David J. West said...

Glad you’re still here. Hoping for a full recovery etc. All the bestseller

Lisa Meserve said...


I'm so sorry that this happened but so glad that you are still here to tell the tale. Be gentle with yourself, take it slow, get better, my friend.

Bernard Lee DeLeo said...

Get well as you can, my friend.

Alex J. Cavanaugh said...

Charles! Wow, prayers for you there was no serious damage and your heart is fine.

Abita Butterbean said...

(((((((((((((((((((Charles & Lana))))))))))))))))))))))) so glad you survived Charles! So glad! For you both!!! What Lisa said. Yes. Praying you recover completely with no complications & feel better than ever with a nice open artery.

jodi said...

Wow, Charles, how scary!! It's a wonder you made it home. So happy to hear eventually you will be on your feet. Take it slowly and follow ALL doctors orders-no need to push too muh too soon. No pinchin' on Nurse Lana. Thoughts and prayers to you. Gentle Hugs.

Keith West said...

Good to know you are still with us. I'll pray for your recovery.

Liane Spicer said...

So glad you're going to be okay, Charles. Rest and heal, dear blog friend. ((()))

pattinase (abbott) said...

So sorry to hear this, Charles. But half the people I know seem to have had very successful cardiac treatment and are living full lives. I know you will too. You are tough.

Ty said...

Holy shit, dude, glad you made it through. Sorry to hear it happened, and glad Lana was your rock (not that I expected any less). Btw, though I've never had a heart attack, I've lived with major heart troubles for more than a decade now, so if you ever feel the need to talk to someone who has sorta been there, send me a PM on FB. And keep in mind, as scary as things can be, lots of people have lived for a long time after multiple heart attacks, and with today's medical tech there are tons of possibilities, literally more every day. You're still relatively young, even if you don't feel it, so you've got that going for you.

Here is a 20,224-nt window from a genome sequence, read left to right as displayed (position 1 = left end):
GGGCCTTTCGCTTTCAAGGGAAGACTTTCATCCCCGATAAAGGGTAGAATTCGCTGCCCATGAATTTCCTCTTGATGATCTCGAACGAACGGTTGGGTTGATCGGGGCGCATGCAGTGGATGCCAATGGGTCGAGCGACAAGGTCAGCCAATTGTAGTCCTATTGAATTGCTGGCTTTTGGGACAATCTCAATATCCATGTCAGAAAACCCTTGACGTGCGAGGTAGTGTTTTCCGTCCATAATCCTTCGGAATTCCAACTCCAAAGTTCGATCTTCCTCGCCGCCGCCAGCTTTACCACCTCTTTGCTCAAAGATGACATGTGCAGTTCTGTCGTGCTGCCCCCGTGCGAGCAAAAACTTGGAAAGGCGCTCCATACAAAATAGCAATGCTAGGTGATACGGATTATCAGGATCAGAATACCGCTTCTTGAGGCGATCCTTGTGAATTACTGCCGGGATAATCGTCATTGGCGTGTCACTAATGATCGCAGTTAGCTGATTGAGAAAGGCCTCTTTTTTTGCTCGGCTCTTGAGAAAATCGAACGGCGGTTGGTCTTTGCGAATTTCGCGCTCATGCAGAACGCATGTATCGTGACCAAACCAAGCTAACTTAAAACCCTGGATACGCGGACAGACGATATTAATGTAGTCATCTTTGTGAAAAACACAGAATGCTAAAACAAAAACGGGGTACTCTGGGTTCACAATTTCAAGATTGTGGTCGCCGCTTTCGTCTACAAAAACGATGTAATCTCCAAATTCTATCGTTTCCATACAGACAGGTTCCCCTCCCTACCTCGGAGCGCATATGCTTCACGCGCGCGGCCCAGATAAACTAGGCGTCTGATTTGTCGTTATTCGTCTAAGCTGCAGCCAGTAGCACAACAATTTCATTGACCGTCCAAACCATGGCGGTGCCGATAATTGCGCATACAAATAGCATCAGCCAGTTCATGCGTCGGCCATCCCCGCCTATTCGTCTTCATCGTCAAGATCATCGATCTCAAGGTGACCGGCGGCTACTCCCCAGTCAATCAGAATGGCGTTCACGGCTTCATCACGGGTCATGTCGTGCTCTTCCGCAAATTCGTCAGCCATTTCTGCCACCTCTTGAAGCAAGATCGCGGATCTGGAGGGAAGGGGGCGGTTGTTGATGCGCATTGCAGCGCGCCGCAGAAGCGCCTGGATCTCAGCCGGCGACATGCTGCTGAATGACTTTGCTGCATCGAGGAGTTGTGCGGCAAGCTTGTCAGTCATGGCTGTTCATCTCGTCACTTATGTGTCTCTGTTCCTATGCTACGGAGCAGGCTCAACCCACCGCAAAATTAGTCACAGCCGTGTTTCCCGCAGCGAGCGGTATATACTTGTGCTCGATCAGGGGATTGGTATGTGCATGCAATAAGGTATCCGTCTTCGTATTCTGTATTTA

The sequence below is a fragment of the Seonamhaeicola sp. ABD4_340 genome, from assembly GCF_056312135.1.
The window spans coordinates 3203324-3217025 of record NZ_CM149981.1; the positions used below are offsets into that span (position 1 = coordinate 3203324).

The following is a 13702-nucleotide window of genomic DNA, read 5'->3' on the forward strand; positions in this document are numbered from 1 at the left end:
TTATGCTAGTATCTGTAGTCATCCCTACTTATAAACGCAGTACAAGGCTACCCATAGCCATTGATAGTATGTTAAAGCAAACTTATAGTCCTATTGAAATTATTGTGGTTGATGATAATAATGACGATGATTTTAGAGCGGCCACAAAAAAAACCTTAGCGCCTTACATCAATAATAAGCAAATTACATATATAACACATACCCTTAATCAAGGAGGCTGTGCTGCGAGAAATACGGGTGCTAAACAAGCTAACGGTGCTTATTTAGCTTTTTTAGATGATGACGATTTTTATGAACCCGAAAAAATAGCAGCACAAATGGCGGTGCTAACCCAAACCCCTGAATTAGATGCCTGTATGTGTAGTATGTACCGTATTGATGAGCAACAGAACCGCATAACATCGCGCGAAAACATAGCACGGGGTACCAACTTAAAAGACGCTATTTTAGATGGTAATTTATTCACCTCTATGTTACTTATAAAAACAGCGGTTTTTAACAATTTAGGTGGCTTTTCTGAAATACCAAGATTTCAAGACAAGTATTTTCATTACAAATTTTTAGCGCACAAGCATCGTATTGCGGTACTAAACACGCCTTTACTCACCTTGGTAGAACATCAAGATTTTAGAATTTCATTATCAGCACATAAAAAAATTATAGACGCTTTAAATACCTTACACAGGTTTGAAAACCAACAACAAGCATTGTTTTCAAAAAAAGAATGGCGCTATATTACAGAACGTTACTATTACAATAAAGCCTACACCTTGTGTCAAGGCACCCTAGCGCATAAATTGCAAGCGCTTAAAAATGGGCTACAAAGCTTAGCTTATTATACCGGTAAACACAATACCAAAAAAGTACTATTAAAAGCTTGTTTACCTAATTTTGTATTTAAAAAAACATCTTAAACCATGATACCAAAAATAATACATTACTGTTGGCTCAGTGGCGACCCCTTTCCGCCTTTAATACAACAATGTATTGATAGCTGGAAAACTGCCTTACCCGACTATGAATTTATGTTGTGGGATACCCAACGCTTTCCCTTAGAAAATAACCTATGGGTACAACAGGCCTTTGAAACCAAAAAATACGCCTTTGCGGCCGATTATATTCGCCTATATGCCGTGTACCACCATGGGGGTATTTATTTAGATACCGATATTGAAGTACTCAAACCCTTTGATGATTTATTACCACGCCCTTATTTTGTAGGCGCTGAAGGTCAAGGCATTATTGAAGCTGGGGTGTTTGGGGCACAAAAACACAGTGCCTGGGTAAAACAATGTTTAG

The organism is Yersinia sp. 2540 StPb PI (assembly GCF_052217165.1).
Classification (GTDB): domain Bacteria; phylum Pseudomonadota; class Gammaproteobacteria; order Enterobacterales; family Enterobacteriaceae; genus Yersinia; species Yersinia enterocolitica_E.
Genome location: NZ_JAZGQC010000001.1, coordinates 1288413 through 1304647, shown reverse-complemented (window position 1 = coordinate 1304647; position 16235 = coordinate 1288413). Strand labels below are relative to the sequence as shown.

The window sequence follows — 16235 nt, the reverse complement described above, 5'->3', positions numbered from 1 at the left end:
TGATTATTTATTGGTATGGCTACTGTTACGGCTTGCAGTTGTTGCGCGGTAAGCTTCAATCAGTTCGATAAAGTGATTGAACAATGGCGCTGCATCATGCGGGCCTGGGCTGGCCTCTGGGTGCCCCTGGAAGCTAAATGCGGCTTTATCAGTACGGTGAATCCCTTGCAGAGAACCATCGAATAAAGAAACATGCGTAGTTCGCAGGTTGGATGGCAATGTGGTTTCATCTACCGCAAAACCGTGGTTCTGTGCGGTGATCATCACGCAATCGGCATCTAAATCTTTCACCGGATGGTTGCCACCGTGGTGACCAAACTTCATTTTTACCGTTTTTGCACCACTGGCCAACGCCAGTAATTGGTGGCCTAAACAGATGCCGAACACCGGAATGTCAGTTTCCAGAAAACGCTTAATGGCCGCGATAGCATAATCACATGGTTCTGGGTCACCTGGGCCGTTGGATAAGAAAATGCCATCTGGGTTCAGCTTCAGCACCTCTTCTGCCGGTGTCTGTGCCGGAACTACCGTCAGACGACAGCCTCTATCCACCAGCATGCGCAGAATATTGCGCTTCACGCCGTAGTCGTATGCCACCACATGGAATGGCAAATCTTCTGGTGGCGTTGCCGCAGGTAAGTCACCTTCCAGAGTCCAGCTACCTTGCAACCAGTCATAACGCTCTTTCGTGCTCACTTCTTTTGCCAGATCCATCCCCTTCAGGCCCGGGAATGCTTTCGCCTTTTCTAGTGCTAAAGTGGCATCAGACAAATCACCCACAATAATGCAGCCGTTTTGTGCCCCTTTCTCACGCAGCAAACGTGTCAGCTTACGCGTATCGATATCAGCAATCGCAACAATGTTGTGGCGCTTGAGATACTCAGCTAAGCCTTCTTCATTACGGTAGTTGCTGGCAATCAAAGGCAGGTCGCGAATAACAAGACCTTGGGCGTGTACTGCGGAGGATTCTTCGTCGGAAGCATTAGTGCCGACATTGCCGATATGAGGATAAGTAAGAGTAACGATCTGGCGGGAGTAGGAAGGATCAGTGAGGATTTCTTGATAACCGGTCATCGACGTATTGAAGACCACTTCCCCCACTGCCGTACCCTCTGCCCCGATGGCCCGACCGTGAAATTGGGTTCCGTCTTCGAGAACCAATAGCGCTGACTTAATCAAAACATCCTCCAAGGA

Unknown said...

Jessica, whatever they call it, it is scary

David, that bestseller might help me feel better. :)

Lisa, thank you very much

Bernard, Thanks man. I'm working on it.

Alex, that is the biggest issue now.

Butterbean, thank you. I'm working on it

Jodi, it's nurse Lana who is pinching on me.

Keith, thanks, I can use it.

Liane, thanks for the kind words.

Patti, thank you. I hope so. :)

Ty, thanks, man. I appreciate it. I've certainly met quite a few people since my attack who have also had them and lived well afterward so I'm glad to hear that.

KeVin K. said...

Sorry to hear you had a heart attack.
Glad I'm hearing about your heart attack from you.

My wife Valerie was a cardiovascular ICU nurse for many years. I shared your story with her and, for what it's worth, it sounds like you had a best case scenario for a "cardiac event." The no-warning part? Almost inevitable. The human body is capable of compensating for all kinds of problems right up to the moment it's overwhelmed. So your warning to others is right on point.

She also says that the fact you were moved out of CVICU -- and later discharged -- so quickly indicates you're in a (comparatively) strong condition. The extent to which you have to adapt will -- as the medicos told you -- depend on the damage done to your heart and how well it recovers. There are no barbecued ribs festivals or marathons in your future, but Valerie says that from what you've shared (and assuming you comply with everything the medicos tell you), prognoses for both the length and quality of life are very good.